Task before the 9th NASS – Leadership

Nigerians are expecting much from the in-coming Ninth Legislative Session of the National Assembly. And for good reasons. The outgoing Session, like the ones before it, has less than flattering image. The problem is, in the main, self-inflicted due to these lawmakers proclivity to take their power base- the people for granted. They caved in to the temptation to live large, trampled on all known rules of decency and decorum while at the same time pretending to be distinguished and honourable.

The public perception of the members of the National Assembly dimmed when most discerning Nigerians began to see them as parasites feasting on the polity unrestrained. In their acquisitive tendencies, they began to carry on with the impression that the rest of the society owe them a living. The members’ insatiable appetite for the good life, far and above what is legitimately accruable to them, became a source of concern to most Nigerians who began to question what they assign to themselves as official benefits. The humongous salaries and allowances the legislators allocate to and pay themselves became a scandal when they were exposed by one of the members.  There were debates about the continued retention of the law-making body on a full time basis with unyielding calls for a part-time legislature to minimise the cost of maintaining its members in office.

The debate heightened with the controversy that surrounded the emergence of the present leadership of the law-making body. In particular, Nigerians could not understand the basis for the schism that was visible in the Assembly especially within the ranks of the members of the ruling party. Time that would have been spent making laws for the good governance of the country was spent in needless altercations. Interests other than that of the public took centre stage as the new government grappled with the demands of governance. While this bickering persisted, Nigerians were left wondering what went wrong.

It is from this perspective that this newspaper sees it fit and proper to remind the incoming Session that, in case they don’t know, Nigerians have suffered enough and are in no mood for any shenanigans on the part of an over-pampered political elite. Nigerians demand that the Assembly, soon after inauguration, must appreciate the urgency of the moment and hit the ground running by making laws that will impact positively on the lives of the people.

We demand that the Ninth Session enshrine transparency in their processes. The people have the right to know how much it costs them to keep their law-makers in office. The National Assembly budget, like that of other arms of government, must be open and accountability guaranteed. Information regarding the personal benefits of lawmakers must be available at all times. The Assembly must do away with constituency allowance. Its place in the whole setup has become genuinely questionable as it is seen as a cesspool of sleaze. Much as the lawmakers have a duty to carry out their oversight functions, that constitutional provision must not continue to be abused. Most people see what ought to be a formal legislative function turn to mendicancy at worst and extortion at best.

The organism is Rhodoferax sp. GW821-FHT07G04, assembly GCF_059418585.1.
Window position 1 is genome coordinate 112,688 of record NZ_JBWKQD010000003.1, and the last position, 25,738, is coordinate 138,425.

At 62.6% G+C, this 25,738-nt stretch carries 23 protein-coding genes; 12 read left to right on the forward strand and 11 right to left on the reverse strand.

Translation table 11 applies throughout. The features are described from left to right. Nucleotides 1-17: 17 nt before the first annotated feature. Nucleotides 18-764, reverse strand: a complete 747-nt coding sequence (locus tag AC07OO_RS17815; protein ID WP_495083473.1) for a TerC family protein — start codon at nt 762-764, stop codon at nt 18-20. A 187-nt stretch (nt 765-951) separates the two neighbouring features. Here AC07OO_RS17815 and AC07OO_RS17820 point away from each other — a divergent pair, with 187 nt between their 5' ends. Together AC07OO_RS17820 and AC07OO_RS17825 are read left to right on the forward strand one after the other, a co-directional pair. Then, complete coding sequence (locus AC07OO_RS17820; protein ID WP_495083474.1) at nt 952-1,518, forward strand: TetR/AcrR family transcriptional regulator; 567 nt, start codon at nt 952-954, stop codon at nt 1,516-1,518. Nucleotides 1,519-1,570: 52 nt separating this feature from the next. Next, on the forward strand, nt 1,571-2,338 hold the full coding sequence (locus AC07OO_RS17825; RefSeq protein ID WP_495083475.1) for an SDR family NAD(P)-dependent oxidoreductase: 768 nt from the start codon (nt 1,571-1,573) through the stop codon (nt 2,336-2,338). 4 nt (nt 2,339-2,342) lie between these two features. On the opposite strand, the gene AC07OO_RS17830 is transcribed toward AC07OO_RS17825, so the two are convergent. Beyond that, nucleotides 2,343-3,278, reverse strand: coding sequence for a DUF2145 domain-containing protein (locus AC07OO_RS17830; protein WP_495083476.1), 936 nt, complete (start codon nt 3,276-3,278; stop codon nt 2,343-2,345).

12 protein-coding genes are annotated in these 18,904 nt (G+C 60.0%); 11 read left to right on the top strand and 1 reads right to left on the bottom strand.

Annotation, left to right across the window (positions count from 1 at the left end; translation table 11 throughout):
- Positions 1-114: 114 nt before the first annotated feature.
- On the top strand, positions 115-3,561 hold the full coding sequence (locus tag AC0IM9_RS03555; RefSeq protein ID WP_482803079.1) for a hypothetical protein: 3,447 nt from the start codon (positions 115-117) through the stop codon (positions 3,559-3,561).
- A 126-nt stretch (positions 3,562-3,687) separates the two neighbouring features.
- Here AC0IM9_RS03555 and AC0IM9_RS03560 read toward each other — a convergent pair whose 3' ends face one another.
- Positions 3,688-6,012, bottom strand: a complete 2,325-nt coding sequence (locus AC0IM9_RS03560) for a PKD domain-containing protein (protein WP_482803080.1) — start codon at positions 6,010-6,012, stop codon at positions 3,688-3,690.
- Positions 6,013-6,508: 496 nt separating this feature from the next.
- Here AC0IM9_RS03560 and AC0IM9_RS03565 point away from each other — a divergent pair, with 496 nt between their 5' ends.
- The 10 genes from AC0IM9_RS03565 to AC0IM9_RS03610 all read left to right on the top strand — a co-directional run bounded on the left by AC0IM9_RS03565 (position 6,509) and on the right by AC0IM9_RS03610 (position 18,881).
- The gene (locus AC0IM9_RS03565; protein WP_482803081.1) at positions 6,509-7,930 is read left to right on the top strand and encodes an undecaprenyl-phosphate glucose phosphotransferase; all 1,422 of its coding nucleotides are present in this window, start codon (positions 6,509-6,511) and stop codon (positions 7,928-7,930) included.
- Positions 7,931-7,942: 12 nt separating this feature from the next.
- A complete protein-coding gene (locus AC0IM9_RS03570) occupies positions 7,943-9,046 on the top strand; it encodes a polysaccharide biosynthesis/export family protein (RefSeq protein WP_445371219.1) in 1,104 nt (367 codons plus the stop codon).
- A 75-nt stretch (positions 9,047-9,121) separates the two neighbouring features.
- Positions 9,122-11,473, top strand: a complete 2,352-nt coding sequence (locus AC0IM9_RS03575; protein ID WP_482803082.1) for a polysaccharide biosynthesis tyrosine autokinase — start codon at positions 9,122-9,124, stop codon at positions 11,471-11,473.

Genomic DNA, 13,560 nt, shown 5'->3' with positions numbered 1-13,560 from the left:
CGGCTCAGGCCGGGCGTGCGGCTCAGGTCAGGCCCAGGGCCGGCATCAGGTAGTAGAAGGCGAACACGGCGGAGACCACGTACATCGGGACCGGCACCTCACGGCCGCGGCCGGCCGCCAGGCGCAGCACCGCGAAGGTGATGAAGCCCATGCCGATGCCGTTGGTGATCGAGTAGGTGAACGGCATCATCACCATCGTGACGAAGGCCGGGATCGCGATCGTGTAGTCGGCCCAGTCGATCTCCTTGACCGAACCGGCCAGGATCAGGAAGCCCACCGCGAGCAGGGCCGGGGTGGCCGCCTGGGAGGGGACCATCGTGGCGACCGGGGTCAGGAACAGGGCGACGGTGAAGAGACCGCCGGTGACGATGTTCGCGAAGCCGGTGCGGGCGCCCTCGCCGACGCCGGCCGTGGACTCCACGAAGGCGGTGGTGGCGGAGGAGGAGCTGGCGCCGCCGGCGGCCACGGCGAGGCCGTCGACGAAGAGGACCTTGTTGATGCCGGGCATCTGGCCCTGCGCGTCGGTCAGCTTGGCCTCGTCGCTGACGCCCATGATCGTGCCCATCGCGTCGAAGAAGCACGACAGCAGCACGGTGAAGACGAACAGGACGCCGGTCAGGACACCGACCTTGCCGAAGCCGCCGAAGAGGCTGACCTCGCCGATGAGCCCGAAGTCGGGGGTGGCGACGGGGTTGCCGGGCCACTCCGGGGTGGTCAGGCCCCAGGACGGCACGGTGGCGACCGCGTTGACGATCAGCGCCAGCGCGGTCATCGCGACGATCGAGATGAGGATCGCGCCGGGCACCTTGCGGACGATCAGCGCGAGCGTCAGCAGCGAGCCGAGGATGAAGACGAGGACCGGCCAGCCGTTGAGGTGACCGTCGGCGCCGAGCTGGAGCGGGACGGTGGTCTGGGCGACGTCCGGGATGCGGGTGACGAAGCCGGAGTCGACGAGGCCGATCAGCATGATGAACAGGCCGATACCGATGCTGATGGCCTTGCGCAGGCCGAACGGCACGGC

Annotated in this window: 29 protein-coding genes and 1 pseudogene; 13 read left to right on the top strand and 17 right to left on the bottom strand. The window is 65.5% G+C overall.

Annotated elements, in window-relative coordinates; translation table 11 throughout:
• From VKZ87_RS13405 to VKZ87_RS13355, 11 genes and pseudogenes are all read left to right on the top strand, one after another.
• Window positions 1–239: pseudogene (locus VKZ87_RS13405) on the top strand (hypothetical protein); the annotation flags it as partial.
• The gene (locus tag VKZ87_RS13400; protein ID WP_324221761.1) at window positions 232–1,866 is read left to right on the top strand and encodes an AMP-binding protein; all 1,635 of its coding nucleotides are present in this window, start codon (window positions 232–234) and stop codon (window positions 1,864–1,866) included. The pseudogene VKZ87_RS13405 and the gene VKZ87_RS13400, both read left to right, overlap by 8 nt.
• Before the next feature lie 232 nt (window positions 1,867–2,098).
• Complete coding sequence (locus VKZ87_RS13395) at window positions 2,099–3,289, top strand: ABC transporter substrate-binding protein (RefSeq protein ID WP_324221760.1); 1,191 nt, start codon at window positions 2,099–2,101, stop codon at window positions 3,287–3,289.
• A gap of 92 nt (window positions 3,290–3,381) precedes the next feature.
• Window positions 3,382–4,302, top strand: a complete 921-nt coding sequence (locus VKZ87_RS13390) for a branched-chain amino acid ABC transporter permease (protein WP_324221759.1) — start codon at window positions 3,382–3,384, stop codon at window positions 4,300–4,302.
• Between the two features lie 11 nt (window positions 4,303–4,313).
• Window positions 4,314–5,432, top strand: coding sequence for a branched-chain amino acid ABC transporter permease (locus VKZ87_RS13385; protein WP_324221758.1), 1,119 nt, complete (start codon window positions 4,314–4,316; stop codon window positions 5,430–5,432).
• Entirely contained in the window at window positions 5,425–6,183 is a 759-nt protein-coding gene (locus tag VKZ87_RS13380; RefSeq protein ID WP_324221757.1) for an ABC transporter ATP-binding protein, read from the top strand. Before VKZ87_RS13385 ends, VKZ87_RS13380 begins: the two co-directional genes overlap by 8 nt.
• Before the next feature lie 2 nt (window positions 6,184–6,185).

Nigerians, in our view, expect the incoming lawmakers to eschew selfishness in their assessment of what is in the nation’s interest. The out-going legislature was blamed for the slow pace of government activity as the members were accused of politicising routine practices that would have enhanced good governance. Much as it may not be the whole truth, it is important that they be seen to be doing the will of the people which ought to be the guiding principle in all they set out to do.

It is fair for this newspaper to assume that the lawmakers know their place in the democratic scheme of things. It is also assumed that they realise that as guardians of the oppressed they are also expected to protect the collective interest of those who elected them and who they claim to represent. Most of these expectations from the Nigerian public are not far-fetched if only the members will embark on some introspection and be honest to themselves about the principles that influenced their decision to seek the mandate of their various constituencies.

In our opinion, lawmakers are considered to be influential and powerful people who are knowledgeable enough to exercise restraint in the use of the power they have. Elsewhere, they are adjudged to be disciplined and have self-control in the face of obvious possibilities. Therefore, the task before the incoming lawmakers is to deploy these assumed qualities in the performance of their duties geared towards enhancing and ensuring good governance. Adherence to the tenets of legislatives flair or lack of it can rub off on their image either way, for good or for bad.

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